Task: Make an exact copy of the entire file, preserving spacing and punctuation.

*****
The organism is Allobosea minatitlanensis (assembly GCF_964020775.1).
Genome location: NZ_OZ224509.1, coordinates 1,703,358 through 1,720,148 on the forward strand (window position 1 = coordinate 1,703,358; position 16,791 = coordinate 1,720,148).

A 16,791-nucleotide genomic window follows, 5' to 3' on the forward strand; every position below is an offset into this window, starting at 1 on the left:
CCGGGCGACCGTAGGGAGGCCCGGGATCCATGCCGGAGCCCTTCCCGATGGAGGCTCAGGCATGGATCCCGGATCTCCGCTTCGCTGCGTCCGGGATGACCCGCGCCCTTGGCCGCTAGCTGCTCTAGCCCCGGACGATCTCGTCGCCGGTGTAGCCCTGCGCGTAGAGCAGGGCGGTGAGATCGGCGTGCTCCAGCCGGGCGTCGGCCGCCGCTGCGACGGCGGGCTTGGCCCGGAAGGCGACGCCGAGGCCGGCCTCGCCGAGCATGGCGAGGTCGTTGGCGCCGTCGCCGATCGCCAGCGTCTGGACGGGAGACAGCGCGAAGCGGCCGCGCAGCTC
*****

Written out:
The organism is Allobosea minatitlanensis (assembly GCF_964020775.1).
Genome location: NZ_OZ224509.1, coordinates 1,703,358 through 1,720,148 on the forward strand (window position 1 = coordinate 1,703,358; position 16,791 = coordinate 1,720,148).

A 16,791-nucleotide genomic window follows, 5' to 3' on the forward strand; every position below is an offset into this window, starting at 1 on the left:
CCGGGCGACCGTAGGGAGGCCCGGGATCCATGCCGGAGCCCTTCCCGATGGAGGCTCAGGCATGGATCCCGGATCTCCGCTTCGCTGCGTCCGGGATGACCCGCGCCCTTGGCCGCTAGCTGCTCTAGCCCCGGACGATCTCGTCGCCGGTGTAGCCCTGCGCGTAGAGCAGGGCGGTGAGATCGGCGTGCTCCAGCCGGGCGTCGGCCGCCGCTGCGACGGCGGGCTTGGCCCGGAAGGCGACGCCGAGGCCGGCCTCGCCGAGCATGGCGAGGTCGTTGGCGCCGTCGCCGATCGCCAGCGTCTGGACGGGAGACAGCGCGAAGCGGCCGCGCAGCTC